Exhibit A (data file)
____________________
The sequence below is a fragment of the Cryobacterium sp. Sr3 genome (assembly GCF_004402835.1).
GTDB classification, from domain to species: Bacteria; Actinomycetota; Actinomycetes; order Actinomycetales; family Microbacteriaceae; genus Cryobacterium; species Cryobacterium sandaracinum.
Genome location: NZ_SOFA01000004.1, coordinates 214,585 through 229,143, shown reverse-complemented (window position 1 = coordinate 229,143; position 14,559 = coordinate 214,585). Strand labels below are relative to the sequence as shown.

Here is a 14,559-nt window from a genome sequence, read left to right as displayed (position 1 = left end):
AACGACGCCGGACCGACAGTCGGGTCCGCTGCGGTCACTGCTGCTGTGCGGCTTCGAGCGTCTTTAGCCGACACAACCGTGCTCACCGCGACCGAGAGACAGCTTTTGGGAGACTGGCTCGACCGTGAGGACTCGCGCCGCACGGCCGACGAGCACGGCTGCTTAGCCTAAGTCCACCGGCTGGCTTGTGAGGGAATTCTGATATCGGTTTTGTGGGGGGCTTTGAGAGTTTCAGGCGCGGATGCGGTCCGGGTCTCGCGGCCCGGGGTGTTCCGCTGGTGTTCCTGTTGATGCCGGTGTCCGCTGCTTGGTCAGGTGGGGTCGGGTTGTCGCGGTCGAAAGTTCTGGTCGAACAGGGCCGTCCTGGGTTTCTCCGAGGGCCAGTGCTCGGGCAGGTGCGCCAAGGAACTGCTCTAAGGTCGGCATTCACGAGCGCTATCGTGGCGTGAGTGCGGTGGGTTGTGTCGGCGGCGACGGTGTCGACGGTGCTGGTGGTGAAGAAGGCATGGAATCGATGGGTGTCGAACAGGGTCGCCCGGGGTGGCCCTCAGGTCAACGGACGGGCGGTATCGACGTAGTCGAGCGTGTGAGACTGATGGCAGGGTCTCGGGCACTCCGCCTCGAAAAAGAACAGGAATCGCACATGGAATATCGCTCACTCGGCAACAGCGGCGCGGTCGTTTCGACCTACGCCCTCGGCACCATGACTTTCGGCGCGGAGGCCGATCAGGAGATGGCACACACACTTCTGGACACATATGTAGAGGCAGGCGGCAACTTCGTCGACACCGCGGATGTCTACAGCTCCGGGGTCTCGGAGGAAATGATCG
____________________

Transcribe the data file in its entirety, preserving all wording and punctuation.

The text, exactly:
The sequence below is a fragment of the Cryobacterium sp. Sr3 genome (assembly GCF_004402835.1).
GTDB classification, from domain to species: Bacteria; Actinomycetota; Actinomycetes; order Actinomycetales; family Microbacteriaceae; genus Cryobacterium; species Cryobacterium sandaracinum.
Genome location: NZ_SOFA01000004.1, coordinates 214,585 through 229,143, shown reverse-complemented (window position 1 = coordinate 229,143; position 14,559 = coordinate 214,585). Strand labels below are relative to the sequence as shown.

Here is a 14,559-nt window from a genome sequence, read left to right as displayed (position 1 = left end):
AACGACGCCGGACCGACAGTCGGGTCCGCTGCGGTCACTGCTGCTGTGCGGCTTCGAGCGTCTTTAGCCGACACAACCGTGCTCACCGCGACCGAGAGACAGCTTTTGGGAGACTGGCTCGACCGTGAGGACTCGCGCCGCACGGCCGACGAGCACGGCTGCTTAGCCTAAGTCCACCGGCTGGCTTGTGAGGGAATTCTGATATCGGTTTTGTGGGGGGCTTTGAGAGTTTCAGGCGCGGATGCGGTCCGGGTCTCGCGGCCCGGGGTGTTCCGCTGGTGTTCCTGTTGATGCCGGTGTCCGCTGCTTGGTCAGGTGGGGTCGGGTTGTCGCGGTCGAAAGTTCTGGTCGAACAGGGCCGTCCTGGGTTTCTCCGAGGGCCAGTGCTCGGGCAGGTGCGCCAAGGAACTGCTCTAAGGTCGGCATTCACGAGCGCTATCGTGGCGTGAGTGCGGTGGGTTGTGTCGGCGGCGACGGTGTCGACGGTGCTGGTGGTGAAGAAGGCATGGAATCGATGGGTGTCGAACAGGGTCGCCCGGGGTGGCCCTCAGGTCAACGGACGGGCGGTATCGACGTAGTCGAGCGTGTGAGACTGATGGCAGGGTCTCGGGCACTCCGCCTCGAAAAAGAACAGGAATCGCACATGGAATATCGCTCACTCGGCAACAGCGGCGCGGTCGTTTCGACCTACGCCCTCGGCACCATGACTTTCGGCGCGGAGGCCGATCAGGAGATGGCACACACACTTCTGGACACATATGTAGAGGCAGGCGGCAACTTCGTCGACACCGCGGATGTCTACAGCTCCGGGGTCTCGGAGGAAATGATCG